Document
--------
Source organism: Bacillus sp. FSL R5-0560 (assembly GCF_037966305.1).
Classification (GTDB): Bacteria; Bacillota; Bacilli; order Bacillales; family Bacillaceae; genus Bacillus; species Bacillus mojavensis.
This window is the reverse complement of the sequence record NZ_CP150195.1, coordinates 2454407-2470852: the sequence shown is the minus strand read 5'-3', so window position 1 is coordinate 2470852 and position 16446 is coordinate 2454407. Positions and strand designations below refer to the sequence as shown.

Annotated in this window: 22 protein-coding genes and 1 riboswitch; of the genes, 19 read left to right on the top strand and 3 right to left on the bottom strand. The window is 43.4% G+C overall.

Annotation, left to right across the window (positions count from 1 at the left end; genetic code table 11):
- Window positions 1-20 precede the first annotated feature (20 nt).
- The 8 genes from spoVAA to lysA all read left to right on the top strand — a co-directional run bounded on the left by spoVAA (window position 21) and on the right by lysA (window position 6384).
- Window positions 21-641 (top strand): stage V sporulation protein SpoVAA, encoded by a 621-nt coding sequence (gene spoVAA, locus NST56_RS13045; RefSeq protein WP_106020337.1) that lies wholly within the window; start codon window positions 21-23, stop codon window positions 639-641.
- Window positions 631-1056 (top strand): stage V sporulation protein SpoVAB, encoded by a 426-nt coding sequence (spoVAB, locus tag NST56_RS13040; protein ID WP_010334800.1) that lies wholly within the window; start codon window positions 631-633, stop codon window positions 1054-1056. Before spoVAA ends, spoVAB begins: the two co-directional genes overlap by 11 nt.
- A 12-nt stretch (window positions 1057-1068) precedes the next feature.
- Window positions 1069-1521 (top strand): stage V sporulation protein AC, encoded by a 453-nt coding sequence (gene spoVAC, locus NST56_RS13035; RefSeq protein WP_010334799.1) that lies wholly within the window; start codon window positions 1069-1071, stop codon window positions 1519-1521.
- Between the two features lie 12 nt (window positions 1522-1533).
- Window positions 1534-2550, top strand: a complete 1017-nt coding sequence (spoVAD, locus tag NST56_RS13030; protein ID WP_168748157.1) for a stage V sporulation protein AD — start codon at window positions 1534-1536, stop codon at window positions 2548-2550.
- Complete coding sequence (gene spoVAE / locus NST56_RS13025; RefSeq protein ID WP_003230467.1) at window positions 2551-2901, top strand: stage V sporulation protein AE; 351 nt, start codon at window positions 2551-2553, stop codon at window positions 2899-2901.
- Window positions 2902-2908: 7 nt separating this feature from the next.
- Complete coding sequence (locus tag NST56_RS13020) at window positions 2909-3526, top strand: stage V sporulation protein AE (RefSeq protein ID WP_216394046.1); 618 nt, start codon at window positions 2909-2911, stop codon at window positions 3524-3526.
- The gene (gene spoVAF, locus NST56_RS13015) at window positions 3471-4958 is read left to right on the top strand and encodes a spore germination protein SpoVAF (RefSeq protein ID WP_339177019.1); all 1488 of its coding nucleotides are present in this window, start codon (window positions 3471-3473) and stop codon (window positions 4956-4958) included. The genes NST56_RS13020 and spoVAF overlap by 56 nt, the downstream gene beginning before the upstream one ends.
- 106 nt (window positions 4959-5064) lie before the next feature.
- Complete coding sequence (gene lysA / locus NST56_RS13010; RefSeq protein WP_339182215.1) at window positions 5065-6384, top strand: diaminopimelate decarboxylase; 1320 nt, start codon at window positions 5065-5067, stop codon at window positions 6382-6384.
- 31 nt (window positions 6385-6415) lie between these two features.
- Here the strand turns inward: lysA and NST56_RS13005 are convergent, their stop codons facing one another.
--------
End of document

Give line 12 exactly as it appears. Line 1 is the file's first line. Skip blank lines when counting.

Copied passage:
- Between the two features lie 12 nt (window positions 1522-1533).